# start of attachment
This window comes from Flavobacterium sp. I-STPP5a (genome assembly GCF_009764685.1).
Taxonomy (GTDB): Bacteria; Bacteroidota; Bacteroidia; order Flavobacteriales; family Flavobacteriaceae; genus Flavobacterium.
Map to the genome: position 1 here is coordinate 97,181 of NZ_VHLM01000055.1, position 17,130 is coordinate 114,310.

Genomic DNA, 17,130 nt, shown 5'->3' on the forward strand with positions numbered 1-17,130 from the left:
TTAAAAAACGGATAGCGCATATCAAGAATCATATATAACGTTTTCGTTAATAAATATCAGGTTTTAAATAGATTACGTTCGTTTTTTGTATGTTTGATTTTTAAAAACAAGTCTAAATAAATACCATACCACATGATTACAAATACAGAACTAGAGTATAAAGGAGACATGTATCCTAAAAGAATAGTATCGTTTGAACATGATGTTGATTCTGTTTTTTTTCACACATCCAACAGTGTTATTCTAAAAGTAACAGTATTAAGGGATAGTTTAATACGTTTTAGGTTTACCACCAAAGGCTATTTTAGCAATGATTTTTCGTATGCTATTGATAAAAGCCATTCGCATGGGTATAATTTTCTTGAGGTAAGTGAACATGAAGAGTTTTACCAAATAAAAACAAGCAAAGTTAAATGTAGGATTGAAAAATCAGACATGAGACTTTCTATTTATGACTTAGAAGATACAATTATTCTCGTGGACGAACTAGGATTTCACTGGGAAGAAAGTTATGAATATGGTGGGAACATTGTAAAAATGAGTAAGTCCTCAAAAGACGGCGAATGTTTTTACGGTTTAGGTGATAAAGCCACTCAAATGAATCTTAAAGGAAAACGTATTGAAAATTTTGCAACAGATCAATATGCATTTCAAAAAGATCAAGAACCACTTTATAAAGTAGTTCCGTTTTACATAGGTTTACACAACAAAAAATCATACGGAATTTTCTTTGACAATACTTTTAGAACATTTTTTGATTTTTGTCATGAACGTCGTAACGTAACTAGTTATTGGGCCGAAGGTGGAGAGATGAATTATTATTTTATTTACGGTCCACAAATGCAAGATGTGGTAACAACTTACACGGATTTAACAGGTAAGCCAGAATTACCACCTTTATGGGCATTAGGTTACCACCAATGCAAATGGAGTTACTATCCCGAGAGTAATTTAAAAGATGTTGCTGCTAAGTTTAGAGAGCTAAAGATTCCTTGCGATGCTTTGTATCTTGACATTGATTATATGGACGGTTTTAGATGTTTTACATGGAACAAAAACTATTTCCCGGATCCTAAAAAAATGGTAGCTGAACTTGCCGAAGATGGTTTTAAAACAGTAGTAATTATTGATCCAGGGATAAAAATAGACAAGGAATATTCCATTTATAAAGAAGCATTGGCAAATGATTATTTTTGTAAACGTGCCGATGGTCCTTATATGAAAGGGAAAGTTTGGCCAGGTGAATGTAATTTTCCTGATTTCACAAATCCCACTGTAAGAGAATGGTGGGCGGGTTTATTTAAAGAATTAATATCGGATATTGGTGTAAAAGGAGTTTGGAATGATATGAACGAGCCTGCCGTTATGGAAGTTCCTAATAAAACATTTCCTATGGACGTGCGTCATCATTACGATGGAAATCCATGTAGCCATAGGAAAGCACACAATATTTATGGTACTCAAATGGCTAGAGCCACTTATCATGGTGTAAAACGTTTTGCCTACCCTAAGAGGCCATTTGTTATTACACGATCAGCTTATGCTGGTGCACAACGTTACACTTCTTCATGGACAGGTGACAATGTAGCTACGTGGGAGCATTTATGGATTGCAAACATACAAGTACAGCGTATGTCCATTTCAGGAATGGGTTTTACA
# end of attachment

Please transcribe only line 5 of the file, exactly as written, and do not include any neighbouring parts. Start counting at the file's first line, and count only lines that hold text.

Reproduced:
TTAAAAAACGGATAGCGCATATCAAGAATCATATATAACGTTTTCGTTAATAAATATCAGGTTTTAAATAGATTACGTTCGTTTTTTGTATGTTTGATTTTTAAAAACAAGTCTAAATAAATACCATACCACATGATTACAAATACAGAACTAGAGTATAAAGGAGACATGTATCCTAAAAGAATAGTATCGTTTGAACATGATGTTGATTCTGTTTTTTTTCACACATCCAACAGTGTTATTCTAAAAGTAACAGTATTAAGGGATAGTTTAATACGTTTTAGGTTTACCACCAAAGGCTATTTTAGCAATGATTTTTCGTATGCTATTGATAAAAGCCATTCGCATGGGTATAATTTTCTTGAGGTAAGTGAACATGAAGAGTTTTACCAAATAAAAACAAGCAAAGTTAAATGTAGGATTGAAAAATCAGACATGAGACTTTCTATTTATGACTTAGAAGATACAATTATTCTCGTGGACGAACTAGGATTTCACTGGGAAGAAAGTTATGAATATGGTGGGAACATTGTAAAAATGAGTAAGTCCTCAAAAGACGGCGAATGTTTTTACGGTTTAGGTGATAAAGCCACTCAAATGAATCTTAAAGGAAAACGTATTGAAAATTTTGCAACAGATCAATATGCATTTCAAAAAGATCAAGAACCACTTTATAAAGTAGTTCCGTTTTACATAGGTTTACACAACAAAAAATCATACGGAATTTTCTTTGACAATACTTTTAGAACATTTTTTGATTTTTGTCATGAACGTCGTAACGTAACTAGTTATTGGGCCGAAGGTGGAGAGATGAATTATTATTTTATTTACGGTCCACAAATGCAAGATGTGGTAACAACTTACACGGATTTAACAGGTAAGCCAGAATTACCACCTTTATGGGCATTAGGTTACCACCAATGCAAATGGAGTTACTATCCCGAGAGTAATTTAAAAGATGTTGCTGCTAAGTTTAGAGAGCTAAAGATTCCTTGCGATGCTTTGTATCTTGACATTGATTATATGGACGGTTTTAGATGTTTTACATGGAACAAAAACTATTTCCCGGATCCTAAAAAAATGGTAGCTGAACTTGCCGAAGATGGTTTTAAAACAGTAGTAATTATTGATCCAGGGATAAAAATAGACAAGGAATATTCCATTTATAAAGAAGCATTGGCAAATGATTATTTTTGTAAACGTGCCGATGGTCCTTATATGAAAGGGAAAGTTTGGCCAGGTGAATGTAATTTTCCTGATTTCACAAATCCCACTGTAAGAGAATGGTGGGCGGGTTTATTTAAAGAATTAATATCGGATATTGGTGTAAAAGGAGTTTGGAATGATATGAACGAGCCTGCCGTTATGGAAGTTCCTAATAAAACATTTCCTATGGACGTGCGTCATCATTACGATGGAAATCCATGTAGCCATAGGAAAGCACACAATATTTATGGTACTCAAATGGCTAGAGCCACTTATCATGGTGTAAAACGTTTTGCCTACCCTAAGAGGCCATTTGTTATTACACGATCAGCTTATGCTGGTGCACAACGTTACACTTCTTCATGGACAGGTGACAATGTAGCTACGTGGGAGCATTTATGGATTGCAAACATACAAGTACAGCGTATGTCCATTTCAGGAATGGGTTTTACA